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Siya Kolisi: South Africa’s bear and standard bearer

Siya Kolisi: South Africa’s bear and standard bearer

Siyamthanda ‘Siya’ Kolisi was born on 16 June 1991 – one day before the repeal of apartheid in South Africa.

Almost as if fate intervened to mark him out as a special figure in his country’s sporting and political landscape.

But you would never have guessed it from the young man’s humble beginnings.

This was a kid from the township of Zwide in the Eastern Cape. Few success stories come out of there, and fewer still go on to represent the Springboks.

Kolisi’s mother was 16 when he was born and he was raised by his grandmother. He slept on the floor. At the age of 12, his grandmother died in his arms; his mother died in his teens.

This is a man who has faced adversity all his life, and overcome the odds each time.

The scholarship to Grey High School – whose alumni include sporting stars like Graeme Pollock and Mike Catt – was undoubtedly the boost the flanker needed.

Not all get such opportunities. The young Kolisi did and had the drive to make the most of it.

First came the breakthrough for the Stormers, then not long after a Springbok debut back in 2013.

A bit-part figure initially, it was only in 2018 that Kolisi nailed his spot down and with it came the captaincy.

That was one of Rassie Erasmus’ first calls when he took over as coach. It has proven to be his best one.

Now, Kolisi is the first black captain of the Springboks and the man who led the Rainbow nation to their third World Cup crown in Yokohama last year.

The similarities to that iconic 1995 win, with Francois Pienaar and Nelson Mandela lifting the Webb Ellis Cup together, were hard to ignore.

Kolisi was joined on the winner’s podium by South African president Cyril Ramaphosa, who was wearing a Springboks jersey with No.6 on the back — the number worn by the captain.

It evoked memories of Mandela ­– the country’s president at the time – wearing the No. 6 jersey as he handed the World Cup trophy to captain and backrower Pienaar.

All this on Kolisi’s 50th cap for his country. There was something written in the stars about that Saturday night.

But to call Kolisi a man of fate is to demean his hard work to get to the summit.

The man who calls himself ‘Siya Kolisi the Bear’ on social media is the standard bearer for this Springbok side for a reason.

As Erasmus reflected after the final: “We had a good chat when we did the jersey presentation for the 50th Test match.

“It is easy to talk about going through hard times and struggling to get opportunities but it is tough when there are days when you didn’t have food or couldn’t go to school or didn’t have shoes to wear.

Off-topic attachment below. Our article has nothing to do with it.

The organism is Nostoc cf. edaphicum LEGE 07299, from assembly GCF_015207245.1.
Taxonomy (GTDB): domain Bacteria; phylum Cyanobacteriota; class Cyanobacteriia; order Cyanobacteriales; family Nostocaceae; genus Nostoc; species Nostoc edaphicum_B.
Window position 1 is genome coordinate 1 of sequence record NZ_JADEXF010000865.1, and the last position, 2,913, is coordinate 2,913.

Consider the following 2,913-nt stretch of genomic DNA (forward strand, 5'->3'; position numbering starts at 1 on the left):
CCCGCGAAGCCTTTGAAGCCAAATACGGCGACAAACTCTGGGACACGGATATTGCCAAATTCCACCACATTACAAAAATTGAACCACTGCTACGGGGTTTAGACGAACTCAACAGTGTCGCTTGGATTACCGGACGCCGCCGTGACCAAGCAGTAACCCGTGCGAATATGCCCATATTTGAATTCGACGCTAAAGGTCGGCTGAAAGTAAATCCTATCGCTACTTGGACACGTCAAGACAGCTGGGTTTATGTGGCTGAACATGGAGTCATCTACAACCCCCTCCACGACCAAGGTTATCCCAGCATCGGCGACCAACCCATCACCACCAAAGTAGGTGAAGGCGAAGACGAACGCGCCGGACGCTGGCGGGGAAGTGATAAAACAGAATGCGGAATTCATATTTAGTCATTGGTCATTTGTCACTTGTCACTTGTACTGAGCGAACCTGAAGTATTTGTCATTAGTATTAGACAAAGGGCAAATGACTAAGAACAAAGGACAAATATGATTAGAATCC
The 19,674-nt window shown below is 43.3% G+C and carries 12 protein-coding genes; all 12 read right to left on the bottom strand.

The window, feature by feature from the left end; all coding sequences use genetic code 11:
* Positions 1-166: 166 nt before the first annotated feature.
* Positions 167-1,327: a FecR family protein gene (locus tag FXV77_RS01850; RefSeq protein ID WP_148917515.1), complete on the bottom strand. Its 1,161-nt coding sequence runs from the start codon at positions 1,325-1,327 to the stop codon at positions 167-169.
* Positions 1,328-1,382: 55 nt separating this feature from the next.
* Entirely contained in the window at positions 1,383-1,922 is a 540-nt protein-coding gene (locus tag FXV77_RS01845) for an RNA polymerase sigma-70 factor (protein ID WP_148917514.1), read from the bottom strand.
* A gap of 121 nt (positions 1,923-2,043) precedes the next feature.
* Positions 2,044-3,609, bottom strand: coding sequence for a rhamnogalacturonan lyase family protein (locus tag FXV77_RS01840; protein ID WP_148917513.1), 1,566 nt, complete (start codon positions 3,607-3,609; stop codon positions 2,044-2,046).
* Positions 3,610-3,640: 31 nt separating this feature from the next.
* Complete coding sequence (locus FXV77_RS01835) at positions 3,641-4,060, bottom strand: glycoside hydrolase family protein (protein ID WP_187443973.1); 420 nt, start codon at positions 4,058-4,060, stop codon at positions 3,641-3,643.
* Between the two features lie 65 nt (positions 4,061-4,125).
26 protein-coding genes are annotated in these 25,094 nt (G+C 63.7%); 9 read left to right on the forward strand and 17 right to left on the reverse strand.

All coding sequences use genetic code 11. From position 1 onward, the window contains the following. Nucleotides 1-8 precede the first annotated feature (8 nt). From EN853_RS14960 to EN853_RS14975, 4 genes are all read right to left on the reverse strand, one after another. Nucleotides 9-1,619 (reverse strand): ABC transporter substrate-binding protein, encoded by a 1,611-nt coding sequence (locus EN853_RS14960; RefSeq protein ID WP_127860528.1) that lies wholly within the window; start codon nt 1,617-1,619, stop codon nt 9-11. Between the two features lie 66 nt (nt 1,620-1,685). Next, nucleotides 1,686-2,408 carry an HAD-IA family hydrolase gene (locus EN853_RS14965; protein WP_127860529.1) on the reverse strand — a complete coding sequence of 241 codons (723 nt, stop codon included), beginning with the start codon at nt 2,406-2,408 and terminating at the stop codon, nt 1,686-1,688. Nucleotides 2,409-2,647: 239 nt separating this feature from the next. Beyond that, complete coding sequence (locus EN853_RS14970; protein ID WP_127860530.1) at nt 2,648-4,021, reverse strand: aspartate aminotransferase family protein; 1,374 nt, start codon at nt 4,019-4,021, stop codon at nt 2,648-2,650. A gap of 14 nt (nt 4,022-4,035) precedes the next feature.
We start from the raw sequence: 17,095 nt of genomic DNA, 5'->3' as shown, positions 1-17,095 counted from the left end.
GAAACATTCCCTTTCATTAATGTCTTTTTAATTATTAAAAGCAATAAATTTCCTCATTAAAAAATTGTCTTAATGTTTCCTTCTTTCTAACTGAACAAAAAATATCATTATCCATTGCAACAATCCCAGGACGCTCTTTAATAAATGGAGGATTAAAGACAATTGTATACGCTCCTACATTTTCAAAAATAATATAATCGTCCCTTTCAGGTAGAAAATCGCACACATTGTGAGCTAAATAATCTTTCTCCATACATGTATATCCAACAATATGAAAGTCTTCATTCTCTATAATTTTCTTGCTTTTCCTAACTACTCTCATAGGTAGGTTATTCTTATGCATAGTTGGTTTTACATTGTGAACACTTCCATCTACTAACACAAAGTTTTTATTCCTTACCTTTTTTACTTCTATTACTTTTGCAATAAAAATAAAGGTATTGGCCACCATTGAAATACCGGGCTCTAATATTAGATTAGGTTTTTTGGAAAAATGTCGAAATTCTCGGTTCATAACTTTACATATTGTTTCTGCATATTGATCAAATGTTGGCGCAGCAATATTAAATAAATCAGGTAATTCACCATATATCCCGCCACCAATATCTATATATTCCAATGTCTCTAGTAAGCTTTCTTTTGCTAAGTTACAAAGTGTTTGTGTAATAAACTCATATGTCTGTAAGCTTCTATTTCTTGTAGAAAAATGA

“When you sit down and think about it, there was a stage when Siya didn’t have food to eat and, yes, that is the captain and he led South Africa to hold this Cup and that is what Siya is.”

Kolisi has never forgotten where he comes from either.

Few can unite a country like this man can, and the British & Irish Lions will be facing a figurehead next summer.

Kolisi still returns to the townships, he gave iPads to every kid at his old primary school.

He has reunited with his father Fezakel too, and become his half-brother and sister’s legal guardian in the process.

Fezakel faced a race against time to reach Japan and watch his son lead South Africa out in Yokohama.

The father didn’t have a passport and had never left his homeland prior to that weekend, meaning he required the support of South Africa’s team management to help him fast-track the necessary documents in time to fly to Japan ahead of the game.

And there he was in the stands, watching his son make history and move a nation.

You can get a feeling for the sort of man Kolisi is from the first words he uttered after the final whistle.

“Since I have been alive, I have never seen South Africa like this,” said the flanker.

“With all the challenges we have, the coach said to us that we are not playing for ourselves any more, we are playing for the people back home – that is what we wanted to do today.

“We appreciate all the support – people in the taverns, in the shebeens, farms, homeless people – there were screens there – and people in the rural areas. Thank you so much, we appreciate the support. We love you South Africa and we can achieve anything if we work together as one.”

But to be in the stadium and to see the way he comforted Kyle Sinckler, the way he hugged his two children and wife Rachel, was to witness not just a great rugby player but a great man.

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